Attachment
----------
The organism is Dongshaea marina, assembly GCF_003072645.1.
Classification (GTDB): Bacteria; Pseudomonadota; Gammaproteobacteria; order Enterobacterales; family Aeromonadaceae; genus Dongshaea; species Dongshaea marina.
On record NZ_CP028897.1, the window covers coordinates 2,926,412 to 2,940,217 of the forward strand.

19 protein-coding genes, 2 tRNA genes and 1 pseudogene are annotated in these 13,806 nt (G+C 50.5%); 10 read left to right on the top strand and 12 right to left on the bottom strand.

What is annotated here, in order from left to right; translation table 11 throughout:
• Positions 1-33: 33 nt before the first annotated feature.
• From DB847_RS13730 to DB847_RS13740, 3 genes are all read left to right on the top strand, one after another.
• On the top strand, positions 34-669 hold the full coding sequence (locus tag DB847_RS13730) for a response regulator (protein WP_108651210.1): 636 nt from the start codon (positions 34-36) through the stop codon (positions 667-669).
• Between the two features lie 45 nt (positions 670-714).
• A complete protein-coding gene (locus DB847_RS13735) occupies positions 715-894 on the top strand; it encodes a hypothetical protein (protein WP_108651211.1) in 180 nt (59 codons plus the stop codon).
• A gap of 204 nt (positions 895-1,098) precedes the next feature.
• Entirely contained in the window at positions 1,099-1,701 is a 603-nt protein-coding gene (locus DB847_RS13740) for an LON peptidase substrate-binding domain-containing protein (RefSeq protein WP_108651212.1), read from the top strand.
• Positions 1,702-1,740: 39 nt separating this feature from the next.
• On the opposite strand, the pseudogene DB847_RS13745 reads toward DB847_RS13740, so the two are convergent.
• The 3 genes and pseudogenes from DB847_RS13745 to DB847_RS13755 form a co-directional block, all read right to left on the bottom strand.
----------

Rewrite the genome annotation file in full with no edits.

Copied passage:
The organism is Dongshaea marina, assembly GCF_003072645.1.
Classification (GTDB): Bacteria; Pseudomonadota; Gammaproteobacteria; order Enterobacterales; family Aeromonadaceae; genus Dongshaea; species Dongshaea marina.
On record NZ_CP028897.1, the window covers coordinates 2,926,412 to 2,940,217 of the forward strand.

19 protein-coding genes, 2 tRNA genes and 1 pseudogene are annotated in these 13,806 nt (G+C 50.5%); 10 read left to right on the top strand and 12 right to left on the bottom strand.

What is annotated here, in order from left to right; translation table 11 throughout:
• Positions 1-33: 33 nt before the first annotated feature.
• From DB847_RS13730 to DB847_RS13740, 3 genes are all read left to right on the top strand, one after another.
• On the top strand, positions 34-669 hold the full coding sequence (locus tag DB847_RS13730) for a response regulator (protein WP_108651210.1): 636 nt from the start codon (positions 34-36) through the stop codon (positions 667-669).
• Between the two features lie 45 nt (positions 670-714).
• A complete protein-coding gene (locus DB847_RS13735) occupies positions 715-894 on the top strand; it encodes a hypothetical protein (protein WP_108651211.1) in 180 nt (59 codons plus the stop codon).
• A gap of 204 nt (positions 895-1,098) precedes the next feature.
• Entirely contained in the window at positions 1,099-1,701 is a 603-nt protein-coding gene (locus DB847_RS13740) for an LON peptidase substrate-binding domain-containing protein (RefSeq protein WP_108651212.1), read from the top strand.
• Positions 1,702-1,740: 39 nt separating this feature from the next.
• On the opposite strand, the pseudogene DB847_RS13745 reads toward DB847_RS13740, so the two are convergent.
• The 3 genes and pseudogenes from DB847_RS13745 to DB847_RS13755 form a co-directional block, all read right to left on the bottom strand.